Cortisol response in the combined dexamethasone/CRH test as predictor of relapse in patients with remitted depression. a prospective study.
ABSTRACT The development and course of depression is causally linked to impairment of central regulation of the hypothalamic-pituitary-adrenocortical (HPA) system. Previous research documented that the combined dexamethasone/corticotropin-releasing hormone (DEX/CRH) test identifies HPA dysfunction with high sensitivity. We evaluated the predictive validity for medium-term outcome of the cortisol response in the combined DEX/CRH test in 74 remitted patients previously suffering from major depressive disorder. Of the 74 patients, 61 remained in stable remission and 13 relapsed during the first 6 months after discharge from the hospital. Although the cortisol and ACTH responses in the DEX/CRH test did not differ between the two groups of patients on admission, the responses differed significantly just before discharge (P< 0.05). We defined two dichotomous variables as prediction rules indicating (1) the change between admission and discharge in the cortisol response to the DEX/CRH test, and (2) the effect of the CRH infusion on cortisol as compared to the baseline level in the DEX/CRH test prior to discharge only. An elevated cortisol response in the DEX/CRH test was correlated with a four- to six-fold higher risk for relapse than in individuals with a normal cortisol response. The two proposed rules for predicting relapse within the first 6 months after discharge could be optimized by including age and gender. Hence, an exaggerated cortisol response in the combined DEX/CRH test predicts the recurrence of depressive psychopathology. The test performance can be further optimized if gender and age are taken into account.
SourceAvailable from: Lars Schwabe[Show abstract] [Hide abstract]
ABSTRACT: Urbanization is a major challenge for the 21st century with a significant impact on health; mental health, in particular, can be negatively affected. The mechanisms linking urban living to psychopathology, however, remain unclear. We tested the hypothesis that urban upbringing may alter the activity of the hypothalamus-pituitary-adrenal (HPA) axis, one of the body's major stress response systems.
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ABSTRACT: Depression is a chronic, recurrent and long-term disorder characterized by high rates of impairment and several comorbidities. Early life stress (ELS) is associated with the increased risk fordeveloping depression in adulthood, influencesits clinical course and predicts a poorer treatment outcome. Stressful life events play an important role in the pathogenesis of depression, being well established as acute triggers of psychiatric illness. The vulnerability for developing depression is associated to changes in neurobiological systems related to stress regulation. The hypothalamic-pituitary-adrenal (HPA) axisrespondsto external and internal stimuli. Reported results indicate that stress in early phases of development can induce persistent changes in the responseof the HPA axis to stress in adulthood, leading to a raised susceptibility to depression. These abnormalities appear to be related to the HPA axis deregulation in depression, partially due to an imbalance between glucocorticoid receptors (GR) andmineralocorticoid receptors(MR). While most studies have consistently demonstrated GR function is impaired in major depression (reduced GR-mediated feedback in HPA axis), data about the MR rolein depression are still limited and controversial. Thus, in this review article we summarizethe main reported findings about the consequencesofELS in HPA axis functioning and in the responsivityof MR/GR receptors in depression.Current Pharmaceutical Design 01/2015; 21. DOI:10.2174/1381612821666150105125500 · 3.29 Impact Factor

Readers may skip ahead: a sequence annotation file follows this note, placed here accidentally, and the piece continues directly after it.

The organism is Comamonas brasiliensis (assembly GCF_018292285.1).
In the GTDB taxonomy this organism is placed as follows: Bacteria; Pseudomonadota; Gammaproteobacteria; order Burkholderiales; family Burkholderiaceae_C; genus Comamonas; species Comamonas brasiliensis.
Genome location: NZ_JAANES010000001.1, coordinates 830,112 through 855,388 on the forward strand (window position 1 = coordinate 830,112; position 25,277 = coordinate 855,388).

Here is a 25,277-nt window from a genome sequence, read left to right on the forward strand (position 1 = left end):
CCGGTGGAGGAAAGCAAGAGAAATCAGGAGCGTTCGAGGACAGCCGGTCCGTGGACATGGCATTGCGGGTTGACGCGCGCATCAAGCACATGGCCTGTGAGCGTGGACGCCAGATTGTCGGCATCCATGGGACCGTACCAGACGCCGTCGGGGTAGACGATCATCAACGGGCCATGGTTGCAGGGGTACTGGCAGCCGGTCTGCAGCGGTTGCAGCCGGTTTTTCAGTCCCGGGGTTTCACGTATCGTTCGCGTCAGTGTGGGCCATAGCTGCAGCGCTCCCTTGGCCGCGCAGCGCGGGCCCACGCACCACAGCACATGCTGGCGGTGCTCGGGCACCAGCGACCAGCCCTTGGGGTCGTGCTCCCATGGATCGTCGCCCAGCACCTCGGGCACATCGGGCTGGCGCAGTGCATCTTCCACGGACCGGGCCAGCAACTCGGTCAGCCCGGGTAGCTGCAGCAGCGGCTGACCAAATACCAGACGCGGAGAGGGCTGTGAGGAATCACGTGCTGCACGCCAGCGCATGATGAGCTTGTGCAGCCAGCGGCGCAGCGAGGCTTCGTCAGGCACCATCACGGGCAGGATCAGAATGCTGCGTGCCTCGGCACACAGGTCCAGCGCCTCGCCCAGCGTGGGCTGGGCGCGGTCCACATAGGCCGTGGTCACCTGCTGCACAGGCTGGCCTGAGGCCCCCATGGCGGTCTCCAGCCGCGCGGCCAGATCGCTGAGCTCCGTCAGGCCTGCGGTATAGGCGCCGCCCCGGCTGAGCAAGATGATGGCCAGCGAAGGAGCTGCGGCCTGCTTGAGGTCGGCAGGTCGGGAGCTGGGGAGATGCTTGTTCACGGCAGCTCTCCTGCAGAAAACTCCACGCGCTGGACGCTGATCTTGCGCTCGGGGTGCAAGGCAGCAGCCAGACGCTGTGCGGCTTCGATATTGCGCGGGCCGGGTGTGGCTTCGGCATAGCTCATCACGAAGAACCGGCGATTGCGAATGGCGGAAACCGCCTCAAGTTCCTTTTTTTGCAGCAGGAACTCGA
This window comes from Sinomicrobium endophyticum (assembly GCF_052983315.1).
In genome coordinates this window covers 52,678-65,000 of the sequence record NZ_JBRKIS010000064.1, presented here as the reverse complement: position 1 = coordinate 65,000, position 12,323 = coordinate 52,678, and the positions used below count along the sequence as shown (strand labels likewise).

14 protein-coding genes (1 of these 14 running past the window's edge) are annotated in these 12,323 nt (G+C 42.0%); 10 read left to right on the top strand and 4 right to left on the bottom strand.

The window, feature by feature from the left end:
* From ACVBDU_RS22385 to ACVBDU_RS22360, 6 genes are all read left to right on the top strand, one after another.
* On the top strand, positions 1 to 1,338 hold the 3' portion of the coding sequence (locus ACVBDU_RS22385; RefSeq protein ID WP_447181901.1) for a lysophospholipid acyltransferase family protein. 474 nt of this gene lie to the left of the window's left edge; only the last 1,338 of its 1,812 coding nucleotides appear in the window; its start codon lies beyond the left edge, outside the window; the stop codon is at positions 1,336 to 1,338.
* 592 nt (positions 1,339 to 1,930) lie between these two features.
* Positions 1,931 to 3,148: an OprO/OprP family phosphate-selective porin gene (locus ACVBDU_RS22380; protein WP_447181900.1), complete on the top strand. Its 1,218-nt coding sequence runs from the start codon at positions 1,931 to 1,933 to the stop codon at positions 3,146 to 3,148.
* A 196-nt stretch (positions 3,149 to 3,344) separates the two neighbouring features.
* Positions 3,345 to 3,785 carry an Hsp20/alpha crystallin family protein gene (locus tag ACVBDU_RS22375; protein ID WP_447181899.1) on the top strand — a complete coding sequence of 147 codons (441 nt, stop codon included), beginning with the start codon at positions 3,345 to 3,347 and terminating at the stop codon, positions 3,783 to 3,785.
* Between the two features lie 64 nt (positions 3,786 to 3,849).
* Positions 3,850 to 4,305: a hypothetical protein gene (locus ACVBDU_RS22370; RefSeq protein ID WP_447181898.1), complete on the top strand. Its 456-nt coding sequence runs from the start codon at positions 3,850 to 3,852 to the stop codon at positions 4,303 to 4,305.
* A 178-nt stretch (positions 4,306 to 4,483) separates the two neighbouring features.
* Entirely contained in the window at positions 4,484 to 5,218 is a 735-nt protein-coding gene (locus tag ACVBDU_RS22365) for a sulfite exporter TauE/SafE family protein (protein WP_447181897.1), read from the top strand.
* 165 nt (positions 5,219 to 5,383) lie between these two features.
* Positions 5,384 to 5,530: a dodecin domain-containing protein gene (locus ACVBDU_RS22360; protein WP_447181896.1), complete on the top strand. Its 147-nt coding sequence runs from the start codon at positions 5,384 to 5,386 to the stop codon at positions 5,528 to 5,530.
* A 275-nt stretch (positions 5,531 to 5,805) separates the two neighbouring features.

Article: Cortisol as a marker of stress[Show abstract] [Hide abstract]
ABSTRACT: The review considers the roles cortisol (Crt), dehydroepiandrosterone (DHEA), and DHEA sulfate (DHEA-S) play in the stress response. Age-related, sex-related, and circadian fluctuations in normal conditions and in acute or chronic stress are described for Crt, DHEA, and DHEA-S. The main techniques used to estimate the Crt level in the blood, urine, and saliva are described, and approaches to the interpretation of the results discussed. Special attention is paid to Crt assays in anthropological and psychological studies.Human Physiology 03/2014; 40(2):224-236. DOI:10.1134/S0362119714020091